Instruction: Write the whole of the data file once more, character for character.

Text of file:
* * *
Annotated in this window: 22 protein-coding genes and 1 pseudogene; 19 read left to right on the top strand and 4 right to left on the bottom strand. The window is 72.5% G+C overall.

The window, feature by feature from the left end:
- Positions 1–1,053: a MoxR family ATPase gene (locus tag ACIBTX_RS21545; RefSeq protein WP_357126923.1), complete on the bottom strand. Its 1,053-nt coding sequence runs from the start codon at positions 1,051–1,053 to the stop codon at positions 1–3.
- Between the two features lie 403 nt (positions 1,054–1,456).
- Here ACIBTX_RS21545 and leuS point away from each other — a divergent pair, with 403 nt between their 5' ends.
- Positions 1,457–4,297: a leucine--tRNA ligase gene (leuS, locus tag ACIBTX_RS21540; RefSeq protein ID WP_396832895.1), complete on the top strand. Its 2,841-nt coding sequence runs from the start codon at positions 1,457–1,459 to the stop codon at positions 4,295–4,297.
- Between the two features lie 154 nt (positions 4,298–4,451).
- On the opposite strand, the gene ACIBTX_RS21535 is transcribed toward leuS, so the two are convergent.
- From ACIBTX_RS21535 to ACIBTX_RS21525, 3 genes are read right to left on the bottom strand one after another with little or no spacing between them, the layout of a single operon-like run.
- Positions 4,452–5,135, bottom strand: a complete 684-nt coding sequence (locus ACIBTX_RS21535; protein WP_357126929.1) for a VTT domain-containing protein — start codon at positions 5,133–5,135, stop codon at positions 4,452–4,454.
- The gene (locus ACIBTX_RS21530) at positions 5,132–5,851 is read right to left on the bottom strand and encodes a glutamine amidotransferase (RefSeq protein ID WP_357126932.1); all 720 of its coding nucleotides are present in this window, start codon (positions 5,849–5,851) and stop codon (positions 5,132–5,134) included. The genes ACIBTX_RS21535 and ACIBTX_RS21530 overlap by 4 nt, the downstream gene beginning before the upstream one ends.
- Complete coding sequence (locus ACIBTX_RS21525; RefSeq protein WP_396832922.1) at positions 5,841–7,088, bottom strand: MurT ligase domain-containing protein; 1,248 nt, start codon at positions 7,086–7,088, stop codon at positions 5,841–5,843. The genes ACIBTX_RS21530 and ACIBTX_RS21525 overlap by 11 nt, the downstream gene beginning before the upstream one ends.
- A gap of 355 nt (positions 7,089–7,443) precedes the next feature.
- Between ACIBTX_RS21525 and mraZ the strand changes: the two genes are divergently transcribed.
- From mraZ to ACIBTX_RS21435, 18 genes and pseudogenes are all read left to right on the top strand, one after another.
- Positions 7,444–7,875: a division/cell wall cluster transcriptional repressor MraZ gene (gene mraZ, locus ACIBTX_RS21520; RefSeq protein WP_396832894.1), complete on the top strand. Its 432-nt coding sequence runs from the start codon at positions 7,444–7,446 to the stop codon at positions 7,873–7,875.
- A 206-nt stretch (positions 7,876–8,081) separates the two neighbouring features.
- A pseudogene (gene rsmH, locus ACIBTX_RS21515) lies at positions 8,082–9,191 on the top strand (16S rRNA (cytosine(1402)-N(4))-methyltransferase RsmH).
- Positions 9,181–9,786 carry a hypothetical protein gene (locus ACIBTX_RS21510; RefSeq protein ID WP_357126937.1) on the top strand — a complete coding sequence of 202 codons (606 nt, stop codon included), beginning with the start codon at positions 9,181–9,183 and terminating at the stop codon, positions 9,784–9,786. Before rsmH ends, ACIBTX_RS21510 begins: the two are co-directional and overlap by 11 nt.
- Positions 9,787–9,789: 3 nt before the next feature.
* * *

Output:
Annotated in this window: 22 protein-coding genes and 1 pseudogene; 19 read left to right on the top strand and 4 right to left on the bottom strand. The window is 72.5% G+C overall.

The window, feature by feature from the left end:
- Positions 1–1,053: a MoxR family ATPase gene (locus tag ACIBTX_RS21545; RefSeq protein WP_357126923.1), complete on the bottom strand. Its 1,053-nt coding sequence runs from the start codon at positions 1,051–1,053 to the stop codon at positions 1–3.
- Between the two features lie 403 nt (positions 1,054–1,456).
- Here ACIBTX_RS21545 and leuS point away from each other — a divergent pair, with 403 nt between their 5' ends.
- Positions 1,457–4,297: a leucine--tRNA ligase gene (leuS, locus tag ACIBTX_RS21540; RefSeq protein ID WP_396832895.1), complete on the top strand. Its 2,841-nt coding sequence runs from the start codon at positions 1,457–1,459 to the stop codon at positions 4,295–4,297.
- Between the two features lie 154 nt (positions 4,298–4,451).
- On the opposite strand, the gene ACIBTX_RS21535 is transcribed toward leuS, so the two are convergent.
- From ACIBTX_RS21535 to ACIBTX_RS21525, 3 genes are read right to left on the bottom strand one after another with little or no spacing between them, the layout of a single operon-like run.
- Positions 4,452–5,135, bottom strand: a complete 684-nt coding sequence (locus ACIBTX_RS21535; protein WP_357126929.1) for a VTT domain-containing protein — start codon at positions 5,133–5,135, stop codon at positions 4,452–4,454.
- The gene (locus ACIBTX_RS21530) at positions 5,132–5,851 is read right to left on the bottom strand and encodes a glutamine amidotransferase (RefSeq protein ID WP_357126932.1); all 720 of its coding nucleotides are present in this window, start codon (positions 5,849–5,851) and stop codon (positions 5,132–5,134) included. The genes ACIBTX_RS21535 and ACIBTX_RS21530 overlap by 4 nt, the downstream gene beginning before the upstream one ends.
- Complete coding sequence (locus ACIBTX_RS21525; RefSeq protein WP_396832922.1) at positions 5,841–7,088, bottom strand: MurT ligase domain-containing protein; 1,248 nt, start codon at positions 7,086–7,088, stop codon at positions 5,841–5,843. The genes ACIBTX_RS21530 and ACIBTX_RS21525 overlap by 11 nt, the downstream gene beginning before the upstream one ends.
- A gap of 355 nt (positions 7,089–7,443) precedes the next feature.
- Between ACIBTX_RS21525 and mraZ the strand changes: the two genes are divergently transcribed.
- From mraZ to ACIBTX_RS21435, 18 genes and pseudogenes are all read left to right on the top strand, one after another.
- Positions 7,444–7,875: a division/cell wall cluster transcriptional repressor MraZ gene (gene mraZ, locus ACIBTX_RS21520; RefSeq protein WP_396832894.1), complete on the top strand. Its 432-nt coding sequence runs from the start codon at positions 7,444–7,446 to the stop codon at positions 7,873–7,875.
- A 206-nt stretch (positions 7,876–8,081) separates the two neighbouring features.
- A pseudogene (gene rsmH, locus ACIBTX_RS21515) lies at positions 8,082–9,191 on the top strand (16S rRNA (cytosine(1402)-N(4))-methyltransferase RsmH).
- Positions 9,181–9,786 carry a hypothetical protein gene (locus ACIBTX_RS21510; RefSeq protein ID WP_357126937.1) on the top strand — a complete coding sequence of 202 codons (606 nt, stop codon included), beginning with the start codon at positions 9,181–9,183 and terminating at the stop codon, positions 9,784–9,786. Before rsmH ends, ACIBTX_RS21510 begins: the two are co-directional and overlap by 11 nt.
- Positions 9,787–9,789: 3 nt before the next feature.